New York City Local Law 107 of 2023 prohibits commercial landlords from knowingly leasing retail space to smoke shops that sell unlicensed marijuana, cigarette or tobacco products. While, to date, enforcement efforts have been aimed at the thousands of unlicensed smoke shops in New York City, and not their landlords, Local Law 107 requires landlords to ensure that commercial spaces are leased only to licensed businesses. As such, owners of commercial properties are advised to take care to investigate an incoming tenant and restrict improper use so as to avoid liability.
Pursuant to Local Law 107, City and State agencies that conduct inspections for unlicensed marijuana or tobacco sales, such as the New York City Police Department (NYPD), will provide a written warning to property owners requiring the owner “to ensure that the unlicensed sales…are ceased.” Owners have 15 days to appeal the written notice, which, if unsuccessful, then constitutes presumptive evidence that the owner has knowingly leased commercial premises in violation of the law. Subsequent violations will result in the issuance of a civil summons to the owner, which carries a fine for $5,000 for the first violation after a written warning and $10,000 for each subsequent violation.
Local Law 107 dovetails with the New York State Legislature’s recently-enacted Real Property Actions and Proceedings Law (RPAPL) Section 715-A and Cannabis Law Article 2, Section 16-A. RPAPL 715-A authorizes state enforcement agencies, including the Attorney General or the New York State Office of Cannabis Management (“OCM”), to issue a written violation to an owner or landlord requiring them to commence eviction proceedings against a retail tenant engaged in the unlicensed sale or distribution of cannabis products. If the owner or landlord fails to initiate a proceeding against the tenant within five days, the enforcement agency may then bring a proceeding against both the owner/landlord and the tenant. If the court judge finds a violation, RPAPL 715-A authorizes the immediate removal of the tenant and the imposition of a civil penalty against both the owner/landlord and the tenant, in an amount up to three times the rent charged during the violation.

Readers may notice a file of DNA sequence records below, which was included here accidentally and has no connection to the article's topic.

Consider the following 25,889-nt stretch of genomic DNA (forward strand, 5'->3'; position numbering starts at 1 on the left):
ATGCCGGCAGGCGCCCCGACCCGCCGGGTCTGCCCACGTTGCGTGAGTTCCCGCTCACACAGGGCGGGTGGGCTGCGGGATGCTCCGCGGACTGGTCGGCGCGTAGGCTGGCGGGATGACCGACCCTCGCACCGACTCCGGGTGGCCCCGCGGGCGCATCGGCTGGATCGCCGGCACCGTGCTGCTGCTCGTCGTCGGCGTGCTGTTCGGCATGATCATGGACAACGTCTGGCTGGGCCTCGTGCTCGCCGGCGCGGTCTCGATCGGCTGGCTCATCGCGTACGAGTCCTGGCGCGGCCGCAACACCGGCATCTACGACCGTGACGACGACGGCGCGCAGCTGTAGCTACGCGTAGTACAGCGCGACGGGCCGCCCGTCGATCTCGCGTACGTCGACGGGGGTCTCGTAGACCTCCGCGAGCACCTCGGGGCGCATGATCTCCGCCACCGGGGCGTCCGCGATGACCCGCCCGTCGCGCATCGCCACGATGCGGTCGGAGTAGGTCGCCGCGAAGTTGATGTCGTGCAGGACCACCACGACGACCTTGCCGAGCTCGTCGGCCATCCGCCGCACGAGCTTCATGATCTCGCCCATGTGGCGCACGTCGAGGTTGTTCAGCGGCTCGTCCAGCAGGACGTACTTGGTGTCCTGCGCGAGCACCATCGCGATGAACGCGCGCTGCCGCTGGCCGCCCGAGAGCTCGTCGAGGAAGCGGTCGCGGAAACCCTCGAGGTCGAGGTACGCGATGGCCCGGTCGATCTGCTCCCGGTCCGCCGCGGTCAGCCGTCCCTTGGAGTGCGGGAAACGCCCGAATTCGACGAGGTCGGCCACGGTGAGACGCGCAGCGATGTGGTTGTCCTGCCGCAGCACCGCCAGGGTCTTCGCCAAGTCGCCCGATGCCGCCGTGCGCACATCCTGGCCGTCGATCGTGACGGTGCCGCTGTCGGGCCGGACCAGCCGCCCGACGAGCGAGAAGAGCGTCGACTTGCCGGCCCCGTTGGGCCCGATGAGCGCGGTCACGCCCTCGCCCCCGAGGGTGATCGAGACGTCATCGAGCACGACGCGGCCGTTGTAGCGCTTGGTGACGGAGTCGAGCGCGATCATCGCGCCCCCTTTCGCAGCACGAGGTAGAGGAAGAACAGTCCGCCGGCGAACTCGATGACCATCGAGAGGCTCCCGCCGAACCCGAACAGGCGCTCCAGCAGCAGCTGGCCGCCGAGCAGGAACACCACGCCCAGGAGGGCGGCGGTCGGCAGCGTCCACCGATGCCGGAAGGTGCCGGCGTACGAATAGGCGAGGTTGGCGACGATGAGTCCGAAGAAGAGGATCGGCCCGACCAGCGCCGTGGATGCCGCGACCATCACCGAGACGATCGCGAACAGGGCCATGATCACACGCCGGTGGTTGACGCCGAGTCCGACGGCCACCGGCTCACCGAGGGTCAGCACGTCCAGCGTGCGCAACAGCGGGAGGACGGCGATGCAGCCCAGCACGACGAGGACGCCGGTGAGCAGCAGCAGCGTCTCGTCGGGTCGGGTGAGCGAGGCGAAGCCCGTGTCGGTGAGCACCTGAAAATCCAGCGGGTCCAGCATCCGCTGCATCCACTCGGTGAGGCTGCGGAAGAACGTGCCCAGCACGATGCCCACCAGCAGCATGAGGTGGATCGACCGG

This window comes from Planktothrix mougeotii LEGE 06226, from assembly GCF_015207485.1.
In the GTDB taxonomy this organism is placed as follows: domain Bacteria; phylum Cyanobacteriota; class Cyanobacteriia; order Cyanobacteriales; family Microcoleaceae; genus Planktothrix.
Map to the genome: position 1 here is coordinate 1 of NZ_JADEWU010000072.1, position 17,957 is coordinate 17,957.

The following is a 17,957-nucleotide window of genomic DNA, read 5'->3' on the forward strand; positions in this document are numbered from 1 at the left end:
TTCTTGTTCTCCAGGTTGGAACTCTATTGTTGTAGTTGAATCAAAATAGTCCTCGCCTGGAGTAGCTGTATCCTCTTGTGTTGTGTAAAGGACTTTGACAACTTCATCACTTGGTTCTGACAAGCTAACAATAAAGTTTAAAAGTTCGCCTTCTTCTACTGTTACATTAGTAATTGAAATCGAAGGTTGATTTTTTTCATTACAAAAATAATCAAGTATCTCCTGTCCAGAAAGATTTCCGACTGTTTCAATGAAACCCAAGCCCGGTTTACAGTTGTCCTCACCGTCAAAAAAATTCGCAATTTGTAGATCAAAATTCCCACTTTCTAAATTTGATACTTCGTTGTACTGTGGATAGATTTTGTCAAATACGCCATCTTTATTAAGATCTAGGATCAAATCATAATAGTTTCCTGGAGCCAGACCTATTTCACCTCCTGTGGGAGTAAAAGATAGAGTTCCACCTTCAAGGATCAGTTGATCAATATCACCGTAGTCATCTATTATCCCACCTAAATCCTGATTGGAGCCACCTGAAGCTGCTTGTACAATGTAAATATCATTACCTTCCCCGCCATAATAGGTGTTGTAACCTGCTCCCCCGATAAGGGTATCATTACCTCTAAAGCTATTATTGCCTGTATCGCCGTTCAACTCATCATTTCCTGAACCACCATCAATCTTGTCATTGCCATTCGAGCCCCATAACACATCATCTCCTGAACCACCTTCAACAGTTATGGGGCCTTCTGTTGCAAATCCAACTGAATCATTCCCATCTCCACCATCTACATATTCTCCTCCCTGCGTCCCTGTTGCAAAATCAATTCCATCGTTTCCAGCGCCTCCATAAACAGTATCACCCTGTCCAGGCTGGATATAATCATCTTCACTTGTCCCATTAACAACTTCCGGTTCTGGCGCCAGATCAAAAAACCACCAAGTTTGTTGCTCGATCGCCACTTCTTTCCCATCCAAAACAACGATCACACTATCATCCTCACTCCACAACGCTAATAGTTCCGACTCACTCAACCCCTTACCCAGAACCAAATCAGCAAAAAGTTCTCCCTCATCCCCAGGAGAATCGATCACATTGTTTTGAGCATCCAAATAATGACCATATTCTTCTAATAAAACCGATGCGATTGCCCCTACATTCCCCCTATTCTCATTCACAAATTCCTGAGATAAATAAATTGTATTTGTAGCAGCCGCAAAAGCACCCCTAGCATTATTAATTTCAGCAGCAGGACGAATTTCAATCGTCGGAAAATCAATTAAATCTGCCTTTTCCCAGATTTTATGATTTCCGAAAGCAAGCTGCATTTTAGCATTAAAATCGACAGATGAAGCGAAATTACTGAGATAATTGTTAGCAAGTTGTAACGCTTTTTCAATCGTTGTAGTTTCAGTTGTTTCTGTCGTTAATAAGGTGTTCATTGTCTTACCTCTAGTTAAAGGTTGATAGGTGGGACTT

Cannabis Law Section 16-A gives state enforcement agencies the additional power of shutting down unlicensed smoke shops by suing landlords in Supreme Court for preliminary injunctions, temporary closure orders, temporary restraining orders and permanent injunctions. If the court finds that the landlord “intentionally” permitted the unlicensed smoke shop to operate, it may fine the landlord up to $10,000 a day for each day of the violation. An owner can defend itself against a Local Law 107 and/or an RPAPL 715-a violation by commencing a proceeding to evict its unlicensed tenant.
Alternatively, owners may elect to work with their tenant to become licensed. OCM, which was created in 2021 after New York State legalized recreational marijuana, is currently issuing Conditional Adult-Use Retail Dispensary (CAURD) licenses for “justice-involved” individuals to open licensed retail dispensaries. As of August 1, 2023, there are seven fully licensed, and over one hundred provisionally licensed, CAURDs in New York City.
You should consult with your Rosenberg & Estis, P.C. attorney to review your lease to determine the best strategy for defending against a violation, either by serving appropriate notices and initiating eviction proceedings, or ascertaining whether your tenant may be eligible to become licensed as a CAURD.
Rosenberg & Estis will provide updates as the implementation of these City and State laws continue to develop and as we gain greater clarity regarding how the enforcement of the new laws plays out in the Courts.
If you have any questions, please feel free to contact your trusted R&E attorney or Adam Lindenbaum, Member of the firm’s Litigation Department, or Harris Davidson, Associate in the firm’s Litigation Department, both of whom authored the above.